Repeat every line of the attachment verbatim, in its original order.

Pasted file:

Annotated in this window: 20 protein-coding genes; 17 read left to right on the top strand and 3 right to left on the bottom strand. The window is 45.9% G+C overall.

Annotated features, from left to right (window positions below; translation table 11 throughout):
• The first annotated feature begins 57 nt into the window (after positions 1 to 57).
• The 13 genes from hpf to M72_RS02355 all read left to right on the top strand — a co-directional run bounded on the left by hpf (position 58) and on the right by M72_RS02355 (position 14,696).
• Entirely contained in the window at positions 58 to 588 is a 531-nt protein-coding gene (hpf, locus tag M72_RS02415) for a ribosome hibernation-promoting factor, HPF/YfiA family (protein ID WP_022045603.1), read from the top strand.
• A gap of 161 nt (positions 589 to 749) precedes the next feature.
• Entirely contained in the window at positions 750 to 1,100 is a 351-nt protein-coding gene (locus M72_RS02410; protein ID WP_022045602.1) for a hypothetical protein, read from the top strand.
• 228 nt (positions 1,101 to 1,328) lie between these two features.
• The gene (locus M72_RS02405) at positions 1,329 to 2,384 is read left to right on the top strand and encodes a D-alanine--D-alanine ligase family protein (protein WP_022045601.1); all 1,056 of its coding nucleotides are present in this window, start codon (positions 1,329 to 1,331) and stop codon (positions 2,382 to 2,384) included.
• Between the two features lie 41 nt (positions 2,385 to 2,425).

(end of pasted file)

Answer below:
Annotated in this window: 20 protein-coding genes; 17 read left to right on the top strand and 3 right to left on the bottom strand. The window is 45.9% G+C overall.

Annotated features, from left to right (window positions below; translation table 11 throughout):
• The first annotated feature begins 57 nt into the window (after positions 1 to 57).
• The 13 genes from hpf to M72_RS02355 all read left to right on the top strand — a co-directional run bounded on the left by hpf (position 58) and on the right by M72_RS02355 (position 14,696).
• Entirely contained in the window at positions 58 to 588 is a 531-nt protein-coding gene (hpf, locus tag M72_RS02415) for a ribosome hibernation-promoting factor, HPF/YfiA family (protein ID WP_022045603.1), read from the top strand.
• A gap of 161 nt (positions 589 to 749) precedes the next feature.
• Entirely contained in the window at positions 750 to 1,100 is a 351-nt protein-coding gene (locus M72_RS02410; protein ID WP_022045602.1) for a hypothetical protein, read from the top strand.
• 228 nt (positions 1,101 to 1,328) lie between these two features.
• The gene (locus M72_RS02405) at positions 1,329 to 2,384 is read left to right on the top strand and encodes a D-alanine--D-alanine ligase family protein (protein WP_022045601.1); all 1,056 of its coding nucleotides are present in this window, start codon (positions 1,329 to 1,331) and stop codon (positions 2,382 to 2,384) included.
• Between the two features lie 41 nt (positions 2,385 to 2,425).